Steve Dillon: An Open Letter From a Fan

This article was originally published at Comics Bulletin on October 22, 2016.


I woke up this morning to a text telling me, “Steve Dillon is gone.”

My first response was “No.” My second response was “Fuck.” That second one is a word I learned to love for its versatility reading the comics Mr. Dillon drew.

Dillon was born in the town of Luton, England. Before he graduated school, he began drawing comics professionally with the debut of Hulk Weekly for Marvel UK. Over the next decade he contributed to Marvel UK, 2000 A.D.Warrior, and Doctor Who Magazine. In 1988, Dillon co-created the comics magazine Deadline with Brett Ewins. This early and prolific output established Dillon as a prodigy to many of his peers.

In 1992 Dillon encountered his most enduring collaborator, Garth Ennis. They began working together on Hellblazerbefore going on to create the series Preacher and provide an iconic run on The Punisher. It is this work that Dillon is best known for out of comics as it has been a constant source for adaptations. Characters and ideas of their creation have appeared in films like Constantine and The Punisher, and most recently they saw Preacher adapted to television at AMC.

Comics fans will know Dillon’s legacy goes far beyond his effects on other media though. The persistence of his work on all of these series with Ennis, along with recent output like his collaboration on The Punisher with writer Becky Cloonan at Marvel is based on his unique style and storytelling skills. Dillon’s ability to capture human expression was unparalleled in comics. A single, wordless panel was all he needed to reveal disgust or delight. Beyond that, he would add layers to these expressions discovering deeper layers of anger or surprise. Even the most cartoonish characters were instantly humanized by his pencils as their faces moved in ways only a real person’s could.


Dillon favored clarity in his storytelling. There’s not a page in all of Preacher that will confuse a reader. Layouts and compositions were there to inform readers and guide them on rollicking adventures and terrifying tragedies. You are always aware of exactly what sort of story you are reading in one of Dillon’s comic. But what is most impressive isn’t his clarity with tone, but his ability to blend two or more with confidence. Just consider the incredibly tense and hilarious line from Preacher: “Miss.”

Steve Dillon passed away this morning (October 22, 2016) in New York City, a city for which he never hid his love, at the age of 54. It was confirmed by Dillon’s brother Glyn Dillon on Twitter. As of right now the cause remains unknown.

I want to express my condolences to all of Mr. Dillon’s friends and family. The outpouring of love for him this morning from his peers and collaborators has already revealed how dearly he will be missed.

I also want to express condolences to the fans of his work as well. Dillon’s work was not limited to being excellent storytelling or deeply enjoyable, it often transcended into the realm of being life-changing. Speak to fans of his work on Preacher, and you will quickly learn how many readers discovered that comic at the moment in life when they needed it: as an adolescent questioning their faith or a young adult struggling with their family’s history. It provided a story of friendship, loyalty, and love capable of offering smile and understanding when you couldn’t speak to anyone else.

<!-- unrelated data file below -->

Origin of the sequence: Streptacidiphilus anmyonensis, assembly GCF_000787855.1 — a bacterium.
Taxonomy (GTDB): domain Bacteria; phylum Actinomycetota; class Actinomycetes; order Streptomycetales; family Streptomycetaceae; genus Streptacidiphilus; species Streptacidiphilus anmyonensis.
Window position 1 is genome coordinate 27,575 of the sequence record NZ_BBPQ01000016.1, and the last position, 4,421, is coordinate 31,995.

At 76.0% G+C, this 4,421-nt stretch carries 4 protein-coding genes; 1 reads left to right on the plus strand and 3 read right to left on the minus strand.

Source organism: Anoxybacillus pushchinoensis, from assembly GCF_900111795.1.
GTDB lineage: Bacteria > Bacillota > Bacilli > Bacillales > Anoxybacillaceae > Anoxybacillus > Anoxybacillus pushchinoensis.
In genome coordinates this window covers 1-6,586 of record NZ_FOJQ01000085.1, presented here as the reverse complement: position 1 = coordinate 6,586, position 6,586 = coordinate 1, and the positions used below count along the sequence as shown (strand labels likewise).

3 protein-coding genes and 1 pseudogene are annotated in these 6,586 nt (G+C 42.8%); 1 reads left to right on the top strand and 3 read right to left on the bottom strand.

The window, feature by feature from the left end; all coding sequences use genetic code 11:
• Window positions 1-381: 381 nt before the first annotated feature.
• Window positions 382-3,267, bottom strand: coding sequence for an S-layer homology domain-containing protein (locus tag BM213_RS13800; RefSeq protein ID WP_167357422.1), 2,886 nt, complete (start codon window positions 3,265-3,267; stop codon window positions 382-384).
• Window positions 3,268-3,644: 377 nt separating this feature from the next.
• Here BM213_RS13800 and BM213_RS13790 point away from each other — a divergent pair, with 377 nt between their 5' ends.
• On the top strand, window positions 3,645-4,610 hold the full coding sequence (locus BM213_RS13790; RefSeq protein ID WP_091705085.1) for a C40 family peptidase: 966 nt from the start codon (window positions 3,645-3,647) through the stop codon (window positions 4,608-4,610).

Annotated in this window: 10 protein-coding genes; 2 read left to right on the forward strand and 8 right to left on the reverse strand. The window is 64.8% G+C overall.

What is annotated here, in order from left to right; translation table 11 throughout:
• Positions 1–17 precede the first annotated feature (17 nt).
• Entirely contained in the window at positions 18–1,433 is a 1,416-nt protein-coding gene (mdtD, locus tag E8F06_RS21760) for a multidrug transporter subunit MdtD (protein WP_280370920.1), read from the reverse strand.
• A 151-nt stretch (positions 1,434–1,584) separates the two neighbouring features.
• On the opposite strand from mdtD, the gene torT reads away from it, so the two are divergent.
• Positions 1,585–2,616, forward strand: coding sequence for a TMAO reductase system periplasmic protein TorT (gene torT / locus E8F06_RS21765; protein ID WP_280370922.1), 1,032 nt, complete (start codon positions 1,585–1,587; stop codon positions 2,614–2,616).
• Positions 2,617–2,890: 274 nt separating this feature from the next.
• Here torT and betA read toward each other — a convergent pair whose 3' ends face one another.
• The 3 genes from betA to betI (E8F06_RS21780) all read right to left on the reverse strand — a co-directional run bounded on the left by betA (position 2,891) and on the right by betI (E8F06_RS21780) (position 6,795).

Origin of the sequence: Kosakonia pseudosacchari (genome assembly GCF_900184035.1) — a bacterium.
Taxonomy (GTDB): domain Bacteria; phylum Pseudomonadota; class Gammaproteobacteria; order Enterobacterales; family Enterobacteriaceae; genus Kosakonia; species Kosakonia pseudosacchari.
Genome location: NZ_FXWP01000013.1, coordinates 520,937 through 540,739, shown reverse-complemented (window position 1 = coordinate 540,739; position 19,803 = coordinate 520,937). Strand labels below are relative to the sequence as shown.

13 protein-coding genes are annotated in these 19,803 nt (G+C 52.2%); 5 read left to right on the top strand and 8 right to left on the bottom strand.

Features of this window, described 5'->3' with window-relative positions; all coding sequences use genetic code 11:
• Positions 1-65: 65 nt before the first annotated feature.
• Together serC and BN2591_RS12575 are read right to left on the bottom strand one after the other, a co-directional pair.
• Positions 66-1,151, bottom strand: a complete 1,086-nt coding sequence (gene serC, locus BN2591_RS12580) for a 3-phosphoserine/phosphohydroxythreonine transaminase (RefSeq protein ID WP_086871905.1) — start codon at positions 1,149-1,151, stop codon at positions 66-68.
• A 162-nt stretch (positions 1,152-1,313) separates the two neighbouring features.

The faces Dillon drew were not just lifelike, they were capable of reminding us what life was like.

My friend Alison Baker and I met Mr. Dillon in Chicago this spring. The humanity found in his drawings clearly stemmed from the man himself. Sketching for fans he took his time with each person in line, listening to their stories and sharing genuine gratitude for reading his work. He never missed a beat over three hours of drawing, signing, and speaking.

Some of the stories shared with him at that table in front of a crowd tread toward the intensely personal. People spoke of how the comics he had created pulled them through a particularly tough time or provided them clarity in their lives.

It’s not a common thing to see your legacy before you leave this world, but that is exactly what Mr. Dillon was able to do. Many of his comics have not been out of print for decades and likely will not be in our lifetimes. Dillon is studied by modern artists and beloved by new generations of fans. The action of The Punisher, the tragedy of Hellblazer, and everything human about Preacher continue to send ripples out into the world.

We have lost a giant in comics today, someone who touched more lives than he ever met. While that’s a reason to mourn today, given time it will be cause to celebrate. Dillon is an example of a life well lived. He leaves a world filled with friends, fans, and comics that will carry his name and stories for a long time to come.



Dillon spent his last convention appearances tabling at the Heroes Initiative booth, raising funds for the charity that supports creators in ill health. Please consider making a donation to help other comics artists here.


About chasemagnett

Chase is a mild-mannered finance guy by day and a raving comics fan by night. He has been reading comics for more than half of his life (all 23 years of it). After graduating from the University of Nebraska–Lincoln with degrees in Economics and English, he has continued to research comics while writing articles and reviews online. His favorite superhero is Superman and he'll accept no other answers. Don't ask about his favorite comic unless you're ready to spend a day discussing dozens of different titles.
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